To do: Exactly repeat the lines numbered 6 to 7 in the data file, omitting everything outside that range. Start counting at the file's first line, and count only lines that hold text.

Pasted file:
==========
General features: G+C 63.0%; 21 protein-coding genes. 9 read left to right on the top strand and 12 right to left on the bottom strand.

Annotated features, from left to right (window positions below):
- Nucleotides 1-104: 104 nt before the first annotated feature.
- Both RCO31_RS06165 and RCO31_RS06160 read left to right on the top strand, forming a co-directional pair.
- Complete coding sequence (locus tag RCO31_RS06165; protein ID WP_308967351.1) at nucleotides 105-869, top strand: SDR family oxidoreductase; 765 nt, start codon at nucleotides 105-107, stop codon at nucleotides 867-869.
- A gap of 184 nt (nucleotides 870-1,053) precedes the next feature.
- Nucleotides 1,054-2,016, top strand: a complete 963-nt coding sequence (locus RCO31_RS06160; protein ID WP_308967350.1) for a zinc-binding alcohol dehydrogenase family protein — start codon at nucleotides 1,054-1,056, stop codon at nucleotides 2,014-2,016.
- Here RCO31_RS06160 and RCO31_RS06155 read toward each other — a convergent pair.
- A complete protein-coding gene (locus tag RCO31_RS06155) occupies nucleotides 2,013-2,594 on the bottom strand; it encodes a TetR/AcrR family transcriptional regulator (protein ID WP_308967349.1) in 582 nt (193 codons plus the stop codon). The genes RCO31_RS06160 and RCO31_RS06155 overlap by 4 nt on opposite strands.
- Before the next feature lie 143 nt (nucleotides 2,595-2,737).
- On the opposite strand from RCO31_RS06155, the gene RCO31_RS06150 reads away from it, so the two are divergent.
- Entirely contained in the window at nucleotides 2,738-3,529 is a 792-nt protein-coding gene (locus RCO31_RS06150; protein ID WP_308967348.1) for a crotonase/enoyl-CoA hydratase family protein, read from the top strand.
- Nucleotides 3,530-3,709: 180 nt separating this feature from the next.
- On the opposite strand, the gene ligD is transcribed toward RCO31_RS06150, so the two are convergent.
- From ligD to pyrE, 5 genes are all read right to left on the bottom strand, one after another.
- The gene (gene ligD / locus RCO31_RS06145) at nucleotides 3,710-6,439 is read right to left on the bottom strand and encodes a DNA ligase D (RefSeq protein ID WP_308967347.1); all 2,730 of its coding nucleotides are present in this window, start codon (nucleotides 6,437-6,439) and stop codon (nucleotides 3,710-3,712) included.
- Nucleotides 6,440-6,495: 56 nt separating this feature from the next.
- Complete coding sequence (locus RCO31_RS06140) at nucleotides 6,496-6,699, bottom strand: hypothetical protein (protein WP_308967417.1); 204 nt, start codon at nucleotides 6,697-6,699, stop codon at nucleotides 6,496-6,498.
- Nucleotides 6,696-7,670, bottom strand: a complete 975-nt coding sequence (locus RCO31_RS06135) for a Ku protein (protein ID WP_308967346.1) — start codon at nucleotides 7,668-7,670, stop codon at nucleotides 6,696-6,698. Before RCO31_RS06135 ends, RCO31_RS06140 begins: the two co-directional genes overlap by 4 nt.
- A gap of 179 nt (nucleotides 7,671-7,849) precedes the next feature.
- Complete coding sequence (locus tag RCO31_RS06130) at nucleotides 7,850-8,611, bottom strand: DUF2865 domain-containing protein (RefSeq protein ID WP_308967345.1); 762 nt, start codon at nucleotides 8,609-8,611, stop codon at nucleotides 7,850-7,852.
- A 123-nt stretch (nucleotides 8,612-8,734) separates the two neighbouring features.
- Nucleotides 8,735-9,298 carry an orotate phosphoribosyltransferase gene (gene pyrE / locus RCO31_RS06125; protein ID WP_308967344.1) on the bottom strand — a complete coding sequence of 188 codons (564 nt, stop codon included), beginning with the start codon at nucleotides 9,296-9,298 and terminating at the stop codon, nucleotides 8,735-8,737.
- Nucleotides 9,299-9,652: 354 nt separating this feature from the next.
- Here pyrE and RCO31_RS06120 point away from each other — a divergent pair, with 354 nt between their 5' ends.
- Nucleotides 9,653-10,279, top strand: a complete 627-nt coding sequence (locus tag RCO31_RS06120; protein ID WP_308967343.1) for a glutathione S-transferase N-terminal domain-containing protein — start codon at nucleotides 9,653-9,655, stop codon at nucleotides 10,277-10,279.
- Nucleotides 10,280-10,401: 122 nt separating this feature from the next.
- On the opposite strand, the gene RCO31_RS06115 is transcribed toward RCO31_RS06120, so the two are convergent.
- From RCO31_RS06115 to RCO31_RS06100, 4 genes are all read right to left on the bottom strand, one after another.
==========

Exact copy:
- A gap of 184 nt (nucleotides 870-1,053) precedes the next feature.
- Nucleotides 1,054-2,016, top strand: a complete 963-nt coding sequence (locus RCO31_RS06160; protein ID WP_308967350.1) for a zinc-binding alcohol dehydrogenase family protein — start codon at nucleotides 1,054-1,056, stop codon at nucleotides 2,014-2,016.